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InnerWorkings, Inc. and subsidiaries

 

Notes to Consolidated Financial Statements

 

11. Income Taxes

 

The Company accounts for income taxes in accordance with ASC 740, Income Taxes, under which deferred assets and liabilities are recognized based upon anticipated future tax consequences attributable to differences between financial statement carrying values of assets and liabilities and their respective tax bases.

 

The provision for income taxes consisted of the following components for the years ended December 31, 2012, 2013 and 2014:

 

   Year Ended December 31, 
   2012   2013   2014 
Current               
Federal  $5,364,247   $(1,803,191)  $236,511 
State   703,380    (316,367)   196,637 
Foreign   801,212    2,216,025    4,070,524 
Total current   6,868,839    96,467    4,503,672 
Deferred               
Federal   1,494,274    2,823,798    87,396 
State   206,125    449,424    2,697 
Foreign   (2,695,617)   (3,925,617)   (2,280,620)
Total deferred   (995,218)   (652,395)   (2,190,527)
Income tax expense (benefit)  $5,873,621   $(555,928)  $2,313,145 

  

The provision for income taxes for the years ended December 31, 2012, 2013 and 2014 differs from the amount computed by applying the U.S. federal income tax rate of 35% to pretax income because of the effect of the following items:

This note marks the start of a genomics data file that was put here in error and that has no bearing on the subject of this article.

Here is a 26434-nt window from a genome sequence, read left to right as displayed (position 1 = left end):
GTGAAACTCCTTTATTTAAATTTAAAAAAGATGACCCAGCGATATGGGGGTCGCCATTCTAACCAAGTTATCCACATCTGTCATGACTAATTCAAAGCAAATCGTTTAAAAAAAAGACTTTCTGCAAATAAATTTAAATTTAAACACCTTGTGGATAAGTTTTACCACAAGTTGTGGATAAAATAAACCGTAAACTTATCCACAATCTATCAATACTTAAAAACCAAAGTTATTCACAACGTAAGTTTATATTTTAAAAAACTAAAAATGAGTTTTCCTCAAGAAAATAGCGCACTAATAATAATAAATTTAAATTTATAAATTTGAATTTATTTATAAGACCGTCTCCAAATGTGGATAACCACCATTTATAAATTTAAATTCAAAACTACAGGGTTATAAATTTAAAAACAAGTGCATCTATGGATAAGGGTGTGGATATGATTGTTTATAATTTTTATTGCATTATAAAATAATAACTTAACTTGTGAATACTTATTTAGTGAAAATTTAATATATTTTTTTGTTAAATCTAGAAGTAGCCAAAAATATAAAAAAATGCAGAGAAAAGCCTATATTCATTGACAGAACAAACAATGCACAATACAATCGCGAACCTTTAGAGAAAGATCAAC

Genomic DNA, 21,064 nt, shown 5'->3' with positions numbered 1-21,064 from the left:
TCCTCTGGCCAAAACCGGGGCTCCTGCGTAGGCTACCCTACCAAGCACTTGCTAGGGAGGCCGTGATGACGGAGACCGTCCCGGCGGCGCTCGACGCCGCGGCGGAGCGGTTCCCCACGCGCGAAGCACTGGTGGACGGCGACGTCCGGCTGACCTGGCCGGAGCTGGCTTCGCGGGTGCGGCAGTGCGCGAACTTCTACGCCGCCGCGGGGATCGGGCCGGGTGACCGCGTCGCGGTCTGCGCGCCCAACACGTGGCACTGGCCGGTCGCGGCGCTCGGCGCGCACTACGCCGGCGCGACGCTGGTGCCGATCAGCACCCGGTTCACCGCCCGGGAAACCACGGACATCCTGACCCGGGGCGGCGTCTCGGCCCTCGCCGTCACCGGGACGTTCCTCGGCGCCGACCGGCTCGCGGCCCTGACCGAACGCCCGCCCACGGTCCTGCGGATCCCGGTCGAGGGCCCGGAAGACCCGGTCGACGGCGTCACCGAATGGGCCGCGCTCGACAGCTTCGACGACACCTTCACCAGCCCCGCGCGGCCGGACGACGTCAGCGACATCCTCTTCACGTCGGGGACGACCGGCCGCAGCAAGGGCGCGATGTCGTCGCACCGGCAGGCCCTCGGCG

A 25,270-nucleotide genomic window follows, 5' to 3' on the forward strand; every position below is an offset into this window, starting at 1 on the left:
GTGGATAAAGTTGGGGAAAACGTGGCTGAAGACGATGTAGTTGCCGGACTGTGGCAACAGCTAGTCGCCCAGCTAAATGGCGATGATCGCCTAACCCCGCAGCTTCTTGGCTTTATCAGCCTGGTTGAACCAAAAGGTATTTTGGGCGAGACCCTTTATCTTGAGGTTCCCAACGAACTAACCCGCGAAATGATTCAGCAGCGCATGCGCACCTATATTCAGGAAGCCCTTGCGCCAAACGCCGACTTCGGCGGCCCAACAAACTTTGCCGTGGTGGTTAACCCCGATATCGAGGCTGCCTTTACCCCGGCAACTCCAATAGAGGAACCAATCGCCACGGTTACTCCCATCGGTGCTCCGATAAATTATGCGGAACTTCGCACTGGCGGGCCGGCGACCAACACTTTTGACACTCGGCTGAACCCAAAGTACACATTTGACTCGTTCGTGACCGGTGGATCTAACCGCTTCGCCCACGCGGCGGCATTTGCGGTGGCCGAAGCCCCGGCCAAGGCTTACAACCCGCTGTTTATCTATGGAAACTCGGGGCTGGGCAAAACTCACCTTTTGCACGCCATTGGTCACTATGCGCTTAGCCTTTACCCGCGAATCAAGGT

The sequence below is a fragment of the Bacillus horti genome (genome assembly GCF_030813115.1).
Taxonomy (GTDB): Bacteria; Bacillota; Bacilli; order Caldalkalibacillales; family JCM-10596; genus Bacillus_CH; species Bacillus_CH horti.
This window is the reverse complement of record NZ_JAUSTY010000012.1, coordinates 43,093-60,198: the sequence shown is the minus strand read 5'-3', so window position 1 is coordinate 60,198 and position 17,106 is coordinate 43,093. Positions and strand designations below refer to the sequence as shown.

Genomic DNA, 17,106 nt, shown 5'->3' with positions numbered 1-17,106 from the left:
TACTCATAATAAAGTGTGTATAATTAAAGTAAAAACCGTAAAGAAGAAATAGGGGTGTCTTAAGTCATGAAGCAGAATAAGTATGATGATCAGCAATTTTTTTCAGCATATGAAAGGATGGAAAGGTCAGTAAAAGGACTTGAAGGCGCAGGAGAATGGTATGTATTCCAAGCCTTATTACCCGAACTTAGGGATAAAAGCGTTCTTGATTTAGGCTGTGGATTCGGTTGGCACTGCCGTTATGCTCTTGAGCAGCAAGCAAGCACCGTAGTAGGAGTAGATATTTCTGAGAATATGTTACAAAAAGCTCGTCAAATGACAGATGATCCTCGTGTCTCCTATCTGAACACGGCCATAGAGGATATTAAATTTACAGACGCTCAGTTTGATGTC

Year Ended December 31, 
   2012   2013   2014 
Tax expense at U.S. federal income tax rate  $15,633,675   $(3,225,697)  $16,371,275 
State income taxes, net of federal income tax effect   747,802    204,687    1,465,344 
Effect of non-US operations   (1,294,217)   (644,353)   (1,631,614)
Foreign valuation allowances   -    607,467    850,323 
Nontaxable contingent liability fair value changes and goodwill impairment   (8,737,329)   3,827,806    (14,334,053)
Research and development credit   -    (1,046,430)   (376,350)
199 Domestic production activities deduction   (141,376)   -    - 
Nondeductible (benefit) and other   (334,934)   (279,408)   (31,780)
Income tax expense (benefit)  $5,873,621   $(555,928)  $2,313,145 

 

50
 

 

InnerWorkings, Inc. and subsidiaries

 

Notes to Consolidated Financial Statements